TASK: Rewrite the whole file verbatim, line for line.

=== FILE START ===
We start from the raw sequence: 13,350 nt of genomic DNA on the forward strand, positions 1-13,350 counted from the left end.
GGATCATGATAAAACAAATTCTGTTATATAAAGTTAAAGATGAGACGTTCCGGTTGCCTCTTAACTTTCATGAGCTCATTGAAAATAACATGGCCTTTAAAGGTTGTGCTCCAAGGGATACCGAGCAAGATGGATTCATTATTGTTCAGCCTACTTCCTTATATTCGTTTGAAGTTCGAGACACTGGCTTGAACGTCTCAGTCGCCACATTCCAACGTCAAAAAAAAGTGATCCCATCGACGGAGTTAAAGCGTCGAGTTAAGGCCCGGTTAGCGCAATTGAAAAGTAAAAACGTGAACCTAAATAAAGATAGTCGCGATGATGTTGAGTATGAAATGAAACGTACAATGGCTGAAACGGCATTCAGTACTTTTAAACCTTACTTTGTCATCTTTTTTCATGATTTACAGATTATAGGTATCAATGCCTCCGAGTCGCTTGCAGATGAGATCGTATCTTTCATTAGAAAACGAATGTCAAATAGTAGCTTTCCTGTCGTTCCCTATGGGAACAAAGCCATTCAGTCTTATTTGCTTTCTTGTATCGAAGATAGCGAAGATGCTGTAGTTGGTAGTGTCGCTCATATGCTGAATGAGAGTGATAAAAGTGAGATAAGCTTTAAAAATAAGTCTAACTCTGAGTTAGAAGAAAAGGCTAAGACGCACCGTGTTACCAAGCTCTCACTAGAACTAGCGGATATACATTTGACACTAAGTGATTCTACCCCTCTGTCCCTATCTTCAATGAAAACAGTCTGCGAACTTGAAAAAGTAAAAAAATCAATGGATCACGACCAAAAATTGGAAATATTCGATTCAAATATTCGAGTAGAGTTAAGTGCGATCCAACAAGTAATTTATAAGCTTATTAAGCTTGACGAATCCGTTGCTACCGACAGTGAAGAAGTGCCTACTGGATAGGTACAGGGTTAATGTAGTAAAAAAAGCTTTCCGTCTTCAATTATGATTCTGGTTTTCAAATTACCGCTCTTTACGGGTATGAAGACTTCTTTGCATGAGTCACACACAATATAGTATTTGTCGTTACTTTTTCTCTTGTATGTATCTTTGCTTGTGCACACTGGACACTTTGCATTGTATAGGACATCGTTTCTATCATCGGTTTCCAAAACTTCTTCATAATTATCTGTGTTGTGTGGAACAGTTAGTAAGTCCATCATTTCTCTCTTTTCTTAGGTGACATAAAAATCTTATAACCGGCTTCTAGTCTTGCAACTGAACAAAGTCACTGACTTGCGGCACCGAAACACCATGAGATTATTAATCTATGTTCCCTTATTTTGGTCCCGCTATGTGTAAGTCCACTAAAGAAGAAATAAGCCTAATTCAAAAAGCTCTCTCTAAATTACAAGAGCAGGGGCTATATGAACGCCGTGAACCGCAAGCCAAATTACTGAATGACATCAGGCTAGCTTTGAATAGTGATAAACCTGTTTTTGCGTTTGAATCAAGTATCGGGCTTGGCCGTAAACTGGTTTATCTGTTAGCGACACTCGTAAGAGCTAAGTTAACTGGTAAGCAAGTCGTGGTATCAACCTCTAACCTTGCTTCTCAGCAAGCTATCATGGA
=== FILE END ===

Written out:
We start from the raw sequence: 13,350 nt of genomic DNA on the forward strand, positions 1-13,350 counted from the left end.
GGATCATGATAAAACAAATTCTGTTATATAAAGTTAAAGATGAGACGTTCCGGTTGCCTCTTAACTTTCATGAGCTCATTGAAAATAACATGGCCTTTAAAGGTTGTGCTCCAAGGGATACCGAGCAAGATGGATTCATTATTGTTCAGCCTACTTCCTTATATTCGTTTGAAGTTCGAGACACTGGCTTGAACGTCTCAGTCGCCACATTCCAACGTCAAAAAAAAGTGATCCCATCGACGGAGTTAAAGCGTCGAGTTAAGGCCCGGTTAGCGCAATTGAAAAGTAAAAACGTGAACCTAAATAAAGATAGTCGCGATGATGTTGAGTATGAAATGAAACGTACAATGGCTGAAACGGCATTCAGTACTTTTAAACCTTACTTTGTCATCTTTTTTCATGATTTACAGATTATAGGTATCAATGCCTCCGAGTCGCTTGCAGATGAGATCGTATCTTTCATTAGAAAACGAATGTCAAATAGTAGCTTTCCTGTCGTTCCCTATGGGAACAAAGCCATTCAGTCTTATTTGCTTTCTTGTATCGAAGATAGCGAAGATGCTGTAGTTGGTAGTGTCGCTCATATGCTGAATGAGAGTGATAAAAGTGAGATAAGCTTTAAAAATAAGTCTAACTCTGAGTTAGAAGAAAAGGCTAAGACGCACCGTGTTACCAAGCTCTCACTAGAACTAGCGGATATACATTTGACACTAAGTGATTCTACCCCTCTGTCCCTATCTTCAATGAAAACAGTCTGCGAACTTGAAAAAGTAAAAAAATCAATGGATCACGACCAAAAATTGGAAATATTCGATTCAAATATTCGAGTAGAGTTAAGTGCGATCCAACAAGTAATTTATAAGCTTATTAAGCTTGACGAATCCGTTGCTACCGACAGTGAAGAAGTGCCTACTGGATAGGTACAGGGTTAATGTAGTAAAAAAAGCTTTCCGTCTTCAATTATGATTCTGGTTTTCAAATTACCGCTCTTTACGGGTATGAAGACTTCTTTGCATGAGTCACACACAATATAGTATTTGTCGTTACTTTTTCTCTTGTATGTATCTTTGCTTGTGCACACTGGACACTTTGCATTGTATAGGACATCGTTTCTATCATCGGTTTCCAAAACTTCTTCATAATTATCTGTGTTGTGTGGAACAGTTAGTAAGTCCATCATTTCTCTCTTTTCTTAGGTGACATAAAAATCTTATAACCGGCTTCTAGTCTTGCAACTGAACAAAGTCACTGACTTGCGGCACCGAAACACCATGAGATTATTAATCTATGTTCCCTTATTTTGGTCCCGCTATGTGTAAGTCCACTAAAGAAGAAATAAGCCTAATTCAAAAAGCTCTCTCTAAATTACAAGAGCAGGGGCTATATGAACGCCGTGAACCGCAAGCCAAATTACTGAATGACATCAGGCTAGCTTTGAATAGTGATAAACCTGTTTTTGCGTTTGAATCAAGTATCGGGCTTGGCCGTAAACTGGTTTATCTGTTAGCGACACTCGTAAGAGCTAAGTTAACTGGTAAGCAAGTCGTGGTATCAACCTCTAACCTTGCTTCTCAGCAAGCTATCATGGA